Get Ready for (Nearly) Anything: The Ultimate Emergency Car Kit

emergency car kit

Being stranded on the side of the road is never fun. But, when you know you have an emergency kit stashed in the trunk of your car, then the situation becomes less irritating and more bearable for you and any passengers you may have.

Keep Hydrated

One of your first priorities should be maintaining your hydration. One probem with carrying water: it weighs 8 pounds per gallon and when you factor in the fact that each person in the car will need to drink about one gallon per day, that's a heavy load to haul around.

It's easier to fit water in smaller containers, or to pack refillable water bottles. When empty, they won't add any unnecessary weight, and you can fill them up if you think you'll be driving a long way. Don't forget to pack water purification tablets, as well. These are chlorine-based tablets that you find in camping stores that will kill waterborne organisms and germs if you need to fill your water bottle from a lake or stream.

Keep Warm

Keep a warm blanket tucked in the back of your car. A wool blanket works well, even if it's damp. You can also use an emergency blanket (or a space blanket) it's a metal-coated plastic sheet normally used by marathoners to keep themselves warm after a race, but it can also keep you warm in emergencies. Chemical heat packs react with air and can add warmth inside a blanket, and you can start and stop them for up to 15 hours.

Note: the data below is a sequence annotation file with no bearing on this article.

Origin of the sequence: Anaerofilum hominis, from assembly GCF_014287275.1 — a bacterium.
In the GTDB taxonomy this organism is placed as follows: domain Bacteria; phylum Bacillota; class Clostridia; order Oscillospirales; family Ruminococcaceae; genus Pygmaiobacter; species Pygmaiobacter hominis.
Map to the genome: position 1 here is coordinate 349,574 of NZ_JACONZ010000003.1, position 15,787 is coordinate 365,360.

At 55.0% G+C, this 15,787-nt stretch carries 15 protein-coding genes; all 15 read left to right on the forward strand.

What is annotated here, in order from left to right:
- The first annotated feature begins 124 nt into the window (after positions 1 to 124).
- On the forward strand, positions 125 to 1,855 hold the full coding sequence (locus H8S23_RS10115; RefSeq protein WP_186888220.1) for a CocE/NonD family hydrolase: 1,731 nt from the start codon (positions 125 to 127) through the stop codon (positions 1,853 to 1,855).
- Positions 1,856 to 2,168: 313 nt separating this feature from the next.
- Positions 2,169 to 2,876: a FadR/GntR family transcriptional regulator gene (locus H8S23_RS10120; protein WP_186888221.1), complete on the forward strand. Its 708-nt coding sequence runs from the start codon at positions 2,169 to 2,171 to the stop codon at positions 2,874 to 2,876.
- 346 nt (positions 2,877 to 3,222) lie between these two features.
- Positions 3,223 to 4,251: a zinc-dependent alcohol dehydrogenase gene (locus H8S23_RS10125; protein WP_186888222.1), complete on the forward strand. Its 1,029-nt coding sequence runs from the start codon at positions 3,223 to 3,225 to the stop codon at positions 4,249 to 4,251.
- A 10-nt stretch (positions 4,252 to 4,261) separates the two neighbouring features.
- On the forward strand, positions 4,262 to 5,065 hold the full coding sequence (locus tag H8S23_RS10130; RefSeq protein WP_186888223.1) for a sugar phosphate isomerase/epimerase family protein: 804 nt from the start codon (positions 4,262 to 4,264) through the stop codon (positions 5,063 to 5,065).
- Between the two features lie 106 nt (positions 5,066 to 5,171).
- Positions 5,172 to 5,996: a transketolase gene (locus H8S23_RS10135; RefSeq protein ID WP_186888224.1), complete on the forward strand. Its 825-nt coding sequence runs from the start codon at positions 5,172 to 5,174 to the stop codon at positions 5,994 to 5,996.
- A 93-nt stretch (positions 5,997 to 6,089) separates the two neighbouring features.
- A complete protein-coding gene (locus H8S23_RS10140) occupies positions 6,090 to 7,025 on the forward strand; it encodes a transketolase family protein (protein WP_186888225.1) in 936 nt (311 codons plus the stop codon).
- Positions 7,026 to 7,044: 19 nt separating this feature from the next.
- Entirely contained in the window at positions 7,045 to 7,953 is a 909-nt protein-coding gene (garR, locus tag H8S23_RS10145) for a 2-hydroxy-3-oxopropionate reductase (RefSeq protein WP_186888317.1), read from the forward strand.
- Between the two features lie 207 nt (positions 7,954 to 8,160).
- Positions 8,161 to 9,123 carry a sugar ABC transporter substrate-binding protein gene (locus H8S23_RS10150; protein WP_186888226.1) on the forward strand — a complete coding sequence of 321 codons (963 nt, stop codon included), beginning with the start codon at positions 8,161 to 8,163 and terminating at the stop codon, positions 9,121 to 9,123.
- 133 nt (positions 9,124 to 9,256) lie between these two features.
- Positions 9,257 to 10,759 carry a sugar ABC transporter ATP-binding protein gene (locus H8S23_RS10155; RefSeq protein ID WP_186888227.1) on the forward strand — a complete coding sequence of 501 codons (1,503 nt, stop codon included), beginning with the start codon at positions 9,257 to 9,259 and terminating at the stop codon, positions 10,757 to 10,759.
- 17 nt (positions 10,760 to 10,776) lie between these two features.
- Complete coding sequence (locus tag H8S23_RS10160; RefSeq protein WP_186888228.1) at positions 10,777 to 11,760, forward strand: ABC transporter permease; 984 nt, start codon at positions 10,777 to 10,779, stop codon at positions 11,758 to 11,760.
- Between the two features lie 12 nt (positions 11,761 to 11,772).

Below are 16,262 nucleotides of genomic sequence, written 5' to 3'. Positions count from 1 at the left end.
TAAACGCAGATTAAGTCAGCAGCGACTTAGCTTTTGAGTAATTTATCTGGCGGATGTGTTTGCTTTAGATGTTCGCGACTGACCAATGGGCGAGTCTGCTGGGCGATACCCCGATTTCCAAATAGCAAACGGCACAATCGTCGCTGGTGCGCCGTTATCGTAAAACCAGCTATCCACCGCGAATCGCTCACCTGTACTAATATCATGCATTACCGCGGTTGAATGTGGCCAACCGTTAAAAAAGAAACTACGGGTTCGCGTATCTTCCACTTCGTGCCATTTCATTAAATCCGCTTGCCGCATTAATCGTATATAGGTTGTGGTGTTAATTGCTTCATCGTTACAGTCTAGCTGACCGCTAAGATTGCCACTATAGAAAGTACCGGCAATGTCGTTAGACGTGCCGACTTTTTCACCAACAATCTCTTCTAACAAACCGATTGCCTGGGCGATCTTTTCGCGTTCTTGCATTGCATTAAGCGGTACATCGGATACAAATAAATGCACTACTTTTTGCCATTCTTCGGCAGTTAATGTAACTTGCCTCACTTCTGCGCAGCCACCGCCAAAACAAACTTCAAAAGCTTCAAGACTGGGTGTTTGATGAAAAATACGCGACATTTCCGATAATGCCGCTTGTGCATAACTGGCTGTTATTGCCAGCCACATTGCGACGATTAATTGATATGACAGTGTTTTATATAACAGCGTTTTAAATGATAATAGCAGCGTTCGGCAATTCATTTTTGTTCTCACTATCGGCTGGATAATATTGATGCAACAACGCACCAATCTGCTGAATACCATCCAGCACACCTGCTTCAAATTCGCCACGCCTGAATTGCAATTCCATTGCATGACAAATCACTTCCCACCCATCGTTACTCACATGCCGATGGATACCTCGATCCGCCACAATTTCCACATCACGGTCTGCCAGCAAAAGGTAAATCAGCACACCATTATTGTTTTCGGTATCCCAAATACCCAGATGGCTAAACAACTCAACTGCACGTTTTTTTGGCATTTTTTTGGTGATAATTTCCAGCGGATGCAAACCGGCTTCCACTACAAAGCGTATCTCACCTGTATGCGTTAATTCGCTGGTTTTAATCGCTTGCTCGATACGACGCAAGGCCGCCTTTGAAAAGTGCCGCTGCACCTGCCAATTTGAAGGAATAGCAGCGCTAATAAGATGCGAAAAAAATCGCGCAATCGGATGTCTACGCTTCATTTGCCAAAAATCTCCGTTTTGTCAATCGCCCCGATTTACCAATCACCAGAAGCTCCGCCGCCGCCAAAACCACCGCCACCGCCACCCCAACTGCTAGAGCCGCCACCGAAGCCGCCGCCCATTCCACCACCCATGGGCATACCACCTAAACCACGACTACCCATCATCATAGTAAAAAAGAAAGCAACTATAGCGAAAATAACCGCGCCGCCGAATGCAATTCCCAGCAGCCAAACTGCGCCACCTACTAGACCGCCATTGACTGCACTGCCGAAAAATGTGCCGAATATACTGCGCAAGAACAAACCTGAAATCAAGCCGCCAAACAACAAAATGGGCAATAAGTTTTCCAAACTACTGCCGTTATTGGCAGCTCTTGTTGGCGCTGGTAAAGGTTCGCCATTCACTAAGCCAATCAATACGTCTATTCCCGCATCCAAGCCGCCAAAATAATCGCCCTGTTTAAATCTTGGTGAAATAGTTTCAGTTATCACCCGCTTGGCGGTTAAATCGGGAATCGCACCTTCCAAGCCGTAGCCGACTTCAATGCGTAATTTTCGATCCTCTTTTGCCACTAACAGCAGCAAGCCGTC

Keep Safe

Be sure to pack a flashlight, glow sticks, matches, and emergency candles. Try to go for rechargeable flashlights that park in your car's 12-volt outlet. To keep yourself dry, don't forget to bring along a waterproof poncho with a hood, and a plastic whistle so you can use it instead of spending energy calling out for help.

Keep Charged

Bring a solar and hand-crank-powered light/cellphone/radio charger. Buy one that you can depend on--don't just buy any old cheap charger. If you can afford it, buy an emergency cellphone, as well, and keep it charged.

Keep Extra Clothes

Always pack a change of clothes and a good winter hat, and small tarp in case you need temporary shelter.

Keep First Aid Kits

It's always smart to keep a first-aid kit in the car. Get the best and most thorough one you can afford. You never know when you'll need more bandages or pain relievers.

Other things your safety supplies should include:

  1. Energy Bars or MREs (Meal Ready-To Eat that heats up with just water)
  2. Weather Radio
  3. Matches or other fire starters (or candles)
  4. Some car-speficic items:
  5. Flares or Reflective Triangle, so you don't get hit by the side of the road in the dark.
  6. Seatbelt cutter and window breaker. (These, you keep in the glove compartment.)
  7. Maps (Of course, the paper kind.)

Additional Things to Keep Around

  • Spare change/Emergency money
  • Pencil and Paper
  • Tissues or a roll of toilet paper
  • Paper towels or a hand towel
  • Recycled shopping bags for impromptu shopping trips
  • Umbrella
  • USB Mobile Charger

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